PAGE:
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  • 1.
    Petersson, Sofie
    Linnaeus University, Faculty of Business, Economics and Design, Linnaeus School of Business and Economics.
    Svensk domstols hantering av EU-rätten: domstolens skyldigheter gentemot EU och faktiska genomförande av dessa2010Independent thesis Basic level (degree of Bachelor), 10 credits / 15 HE creditsStudent thesis
    Abstract [en]

    Since Sweden joined EU in 1995 many things has changed in the Swedish legal order. This has led to several new obligations for the Swedish courts. There have been a number of changes in Swedish law of procedure, and fundamental principles of law set down by EU, like the principle of direct effect of EU law and its precedence over national law, has presented many challenges before the national courts.

    The most fundamental obligation of the Swedish courts to EU is the duty to make a reference for a preliminary ruling to the European Court of Justice (ECJ). The courts of last instance are obligated to do this in any case where they are insecure of the appropriate application of EU-law. There are only two exceptions to this rule, namely when the ECJ already has ruled in an identical matter (acte éclairé) and in cases where the national court feels that the correct interpretation of the rule of law in question is obvious (acte clair).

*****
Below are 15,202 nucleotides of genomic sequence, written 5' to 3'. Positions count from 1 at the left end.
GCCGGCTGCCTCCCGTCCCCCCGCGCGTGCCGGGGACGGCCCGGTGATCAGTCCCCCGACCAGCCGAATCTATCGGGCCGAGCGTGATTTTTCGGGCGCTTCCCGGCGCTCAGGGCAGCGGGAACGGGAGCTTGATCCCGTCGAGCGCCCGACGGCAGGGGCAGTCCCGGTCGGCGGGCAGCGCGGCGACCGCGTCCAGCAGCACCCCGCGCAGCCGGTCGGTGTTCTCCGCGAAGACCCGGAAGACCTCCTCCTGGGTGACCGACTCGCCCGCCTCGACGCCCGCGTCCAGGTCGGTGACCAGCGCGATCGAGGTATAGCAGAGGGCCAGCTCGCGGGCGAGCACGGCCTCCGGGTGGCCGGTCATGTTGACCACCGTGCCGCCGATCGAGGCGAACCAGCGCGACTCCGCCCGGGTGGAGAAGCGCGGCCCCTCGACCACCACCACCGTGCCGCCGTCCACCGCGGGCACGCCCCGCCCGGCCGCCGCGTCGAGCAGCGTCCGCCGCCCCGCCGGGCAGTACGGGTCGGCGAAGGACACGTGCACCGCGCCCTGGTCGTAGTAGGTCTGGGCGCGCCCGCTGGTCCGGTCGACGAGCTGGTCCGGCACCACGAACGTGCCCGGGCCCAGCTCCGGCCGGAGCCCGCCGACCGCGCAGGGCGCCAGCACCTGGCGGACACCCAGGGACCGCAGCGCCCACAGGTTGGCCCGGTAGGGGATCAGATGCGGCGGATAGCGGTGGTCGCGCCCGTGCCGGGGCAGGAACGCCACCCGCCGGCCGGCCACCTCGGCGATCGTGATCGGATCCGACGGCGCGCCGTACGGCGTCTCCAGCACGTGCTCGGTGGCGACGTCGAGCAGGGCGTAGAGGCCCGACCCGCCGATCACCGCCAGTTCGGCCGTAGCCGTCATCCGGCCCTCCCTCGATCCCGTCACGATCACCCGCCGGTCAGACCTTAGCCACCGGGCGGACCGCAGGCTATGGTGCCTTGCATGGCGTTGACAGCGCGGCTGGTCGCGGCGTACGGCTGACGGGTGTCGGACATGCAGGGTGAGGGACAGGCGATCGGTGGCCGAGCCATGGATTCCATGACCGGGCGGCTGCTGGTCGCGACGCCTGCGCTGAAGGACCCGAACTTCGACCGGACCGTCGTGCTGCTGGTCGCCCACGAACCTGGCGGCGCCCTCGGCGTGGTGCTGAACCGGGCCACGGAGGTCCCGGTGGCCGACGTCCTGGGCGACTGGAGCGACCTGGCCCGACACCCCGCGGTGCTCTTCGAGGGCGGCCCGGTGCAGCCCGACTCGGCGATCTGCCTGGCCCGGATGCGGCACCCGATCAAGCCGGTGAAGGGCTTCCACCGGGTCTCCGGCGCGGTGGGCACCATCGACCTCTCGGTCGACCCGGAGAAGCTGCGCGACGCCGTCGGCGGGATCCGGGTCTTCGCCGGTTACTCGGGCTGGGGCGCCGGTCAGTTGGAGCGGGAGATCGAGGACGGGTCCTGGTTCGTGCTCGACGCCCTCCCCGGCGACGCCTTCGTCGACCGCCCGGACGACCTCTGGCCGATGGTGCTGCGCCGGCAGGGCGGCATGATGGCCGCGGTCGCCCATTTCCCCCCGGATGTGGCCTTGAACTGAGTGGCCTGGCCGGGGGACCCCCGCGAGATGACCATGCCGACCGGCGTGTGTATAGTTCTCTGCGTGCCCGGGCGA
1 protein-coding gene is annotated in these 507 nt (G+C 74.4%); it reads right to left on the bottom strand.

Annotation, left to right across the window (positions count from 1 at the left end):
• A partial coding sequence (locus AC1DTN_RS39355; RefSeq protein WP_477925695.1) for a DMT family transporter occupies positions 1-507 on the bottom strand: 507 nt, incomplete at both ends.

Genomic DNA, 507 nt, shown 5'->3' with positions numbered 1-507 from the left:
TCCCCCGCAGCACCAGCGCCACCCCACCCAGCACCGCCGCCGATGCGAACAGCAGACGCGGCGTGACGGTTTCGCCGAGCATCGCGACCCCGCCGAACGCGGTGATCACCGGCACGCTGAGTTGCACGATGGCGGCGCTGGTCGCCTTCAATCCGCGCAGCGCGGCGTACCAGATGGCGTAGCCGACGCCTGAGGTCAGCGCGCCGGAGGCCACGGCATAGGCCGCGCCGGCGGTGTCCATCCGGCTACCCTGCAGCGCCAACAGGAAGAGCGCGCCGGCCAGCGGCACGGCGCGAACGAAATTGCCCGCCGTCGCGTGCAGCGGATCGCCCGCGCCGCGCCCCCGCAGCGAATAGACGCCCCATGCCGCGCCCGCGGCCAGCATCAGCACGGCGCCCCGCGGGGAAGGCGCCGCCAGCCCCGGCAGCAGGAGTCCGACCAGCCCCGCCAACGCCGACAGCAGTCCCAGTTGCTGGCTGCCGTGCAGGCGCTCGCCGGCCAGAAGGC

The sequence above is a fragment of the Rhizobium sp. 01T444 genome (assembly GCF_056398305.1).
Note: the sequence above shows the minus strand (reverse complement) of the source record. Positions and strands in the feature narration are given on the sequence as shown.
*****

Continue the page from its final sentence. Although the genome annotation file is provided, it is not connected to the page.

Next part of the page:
These obligations have lead to a number of problems for the Swedish courts. The Commission has criticized Sweden because of the national courts of last instance unwillingness to request preliminary rulings.

    Whether EU should toughen up and take action against the national courts disobedience or if the criteria for when an obligation to make a reference for a preliminary ruling should get more flexible is constantly discussed at this time. There are several things that speaks for both of these developments and that makes this a very interesting topic to study.

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